from Sam Cosentino of Sportsnet, So, with some players on the ice playing and others waiting to get started, here is our first look at the Top 32 prospects for the 2021 NHL Draft. 1. Owen Power, D, U of Michigan (NCAA): Playing big minutes in all situations in a great program as a freshman is a rarity, especially for a defenceman. 2. Carson Lambos, D, Winnipeg Ice (WHL): Impressive WHL point totals (32 in 57 games) last season considering he was tasked with the toughest match-ups defensively as a rookie. 3. Simon Edvinsson, D, Frolunda Jr. (SWE): Confident avoiding the first wave of the forecheck before effectively moving the puck. Gets around the ice with ease. 4. Dylan Guenther, RW, Edmonton Oil Kings (WHL): The 2019-20 WHL Rookie of the Year is highly skilled and a point-producing machine. 5. Brandt Clarke, D, Barrie Colts (OHL): Assertive defenceman who is never afraid to join and stay in the rush. more
Video- When Will The Season Start?
via Sportsnet's YouTube channel, David Amber is joined by Sportsnet's NHL Insiders Elliotte Friedman & Chris Johnston to discuss whether the NHL is any closer to a firm starting date for the 2020-21 season.
Morning Line- Jim Kelley
"Well, Dom was certifiably crazy, but he's a goalie so we excuse that. And he got so upset that night that he ruined a perfectly good shirt. But he might be the greatest player at his position in the history of the game and he was the hardest-working player I've ever seen. There's your vote." -the late Jim Kelley. Mike Harrington of the Buffalo News has more on Jim Kelley.
The View From Both Sides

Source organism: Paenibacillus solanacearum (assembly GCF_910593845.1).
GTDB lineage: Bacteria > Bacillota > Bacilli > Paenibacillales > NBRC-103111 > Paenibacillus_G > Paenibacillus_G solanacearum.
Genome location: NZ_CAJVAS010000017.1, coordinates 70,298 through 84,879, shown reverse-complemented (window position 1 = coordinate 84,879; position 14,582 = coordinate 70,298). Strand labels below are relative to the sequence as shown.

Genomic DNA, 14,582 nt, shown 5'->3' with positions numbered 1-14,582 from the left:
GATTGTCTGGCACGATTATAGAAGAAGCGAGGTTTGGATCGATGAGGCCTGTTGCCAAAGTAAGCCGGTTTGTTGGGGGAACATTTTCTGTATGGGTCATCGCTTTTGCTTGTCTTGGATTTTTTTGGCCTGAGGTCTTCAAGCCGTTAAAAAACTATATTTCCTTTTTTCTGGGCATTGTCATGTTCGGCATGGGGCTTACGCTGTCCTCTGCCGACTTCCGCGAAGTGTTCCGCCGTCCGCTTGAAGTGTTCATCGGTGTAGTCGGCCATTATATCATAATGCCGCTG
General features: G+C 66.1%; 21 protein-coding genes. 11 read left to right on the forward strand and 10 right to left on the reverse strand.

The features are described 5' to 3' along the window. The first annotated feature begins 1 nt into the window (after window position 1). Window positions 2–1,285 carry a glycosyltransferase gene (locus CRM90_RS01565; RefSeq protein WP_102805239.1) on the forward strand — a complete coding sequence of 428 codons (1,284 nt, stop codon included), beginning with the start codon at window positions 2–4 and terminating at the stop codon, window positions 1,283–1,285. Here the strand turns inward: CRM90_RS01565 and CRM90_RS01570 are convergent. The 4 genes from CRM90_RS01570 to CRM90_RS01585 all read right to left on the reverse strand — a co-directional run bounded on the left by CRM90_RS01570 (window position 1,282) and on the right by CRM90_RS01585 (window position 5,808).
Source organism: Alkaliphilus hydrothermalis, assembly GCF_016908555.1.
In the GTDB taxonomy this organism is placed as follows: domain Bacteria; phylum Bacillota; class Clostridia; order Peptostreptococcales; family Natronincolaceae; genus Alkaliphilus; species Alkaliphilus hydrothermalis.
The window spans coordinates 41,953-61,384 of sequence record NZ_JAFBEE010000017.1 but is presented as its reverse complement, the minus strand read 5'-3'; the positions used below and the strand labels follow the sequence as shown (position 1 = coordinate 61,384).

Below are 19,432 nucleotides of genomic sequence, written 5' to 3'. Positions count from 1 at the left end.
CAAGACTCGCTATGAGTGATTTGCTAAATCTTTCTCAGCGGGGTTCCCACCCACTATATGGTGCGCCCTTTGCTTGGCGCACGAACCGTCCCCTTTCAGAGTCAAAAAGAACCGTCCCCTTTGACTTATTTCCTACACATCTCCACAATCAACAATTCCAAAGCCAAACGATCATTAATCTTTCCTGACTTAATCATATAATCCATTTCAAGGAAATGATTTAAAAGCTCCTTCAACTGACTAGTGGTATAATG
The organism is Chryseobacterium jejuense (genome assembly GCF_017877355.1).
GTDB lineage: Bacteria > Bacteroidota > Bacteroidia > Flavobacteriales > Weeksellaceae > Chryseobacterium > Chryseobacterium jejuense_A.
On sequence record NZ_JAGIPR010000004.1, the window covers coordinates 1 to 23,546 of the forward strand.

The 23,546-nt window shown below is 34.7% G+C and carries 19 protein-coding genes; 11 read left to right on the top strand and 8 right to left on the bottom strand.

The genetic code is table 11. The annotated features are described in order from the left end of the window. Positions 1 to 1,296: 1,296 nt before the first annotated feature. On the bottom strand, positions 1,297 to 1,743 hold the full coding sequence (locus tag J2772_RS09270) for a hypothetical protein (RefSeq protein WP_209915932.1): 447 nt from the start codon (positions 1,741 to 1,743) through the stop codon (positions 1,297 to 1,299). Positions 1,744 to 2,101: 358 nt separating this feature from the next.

from Eric Macramalla at Forbes, Requesting amendments to a ratified agreement is a big deal and the NHL knows that. So to approach the Union for further concessions means the league is seeing something new and material that requires urgent attention. Indeed, the NHL believes that its financial assumptions have so dramatically changed such that this coming season is no longer financially viable within the four corners of the existing framework. So what has changed for the league? It’s fans - or more precisely no fans. The NHL didn’t anticipate that it wouldn’t have fans in arenas this season. Most were expecting some return to normalcy in Fall of 2020. That has now been pushed to at least the Fall of 2021. So there was a belief fans would be back; they will not. That substantially alters the financial outlook for the league. Under the existing framework, players will take home $1.6 billion in salaries. With league revenue hovering around $1.8 to $2 billion without fans in attendance, players would account for 80% of league revenue. That’s a far cry from the typical arrangement of a 50/50 split of league revenue. The NHLPA, however, is banking on an additional $1 billion injection of revenue by way of some fans attending some of the games. If that is indeed the case, then the players would take home closer to 53% of league revenue, which presumably would be far more palatable for both sides. more
More Women Needed In The NHL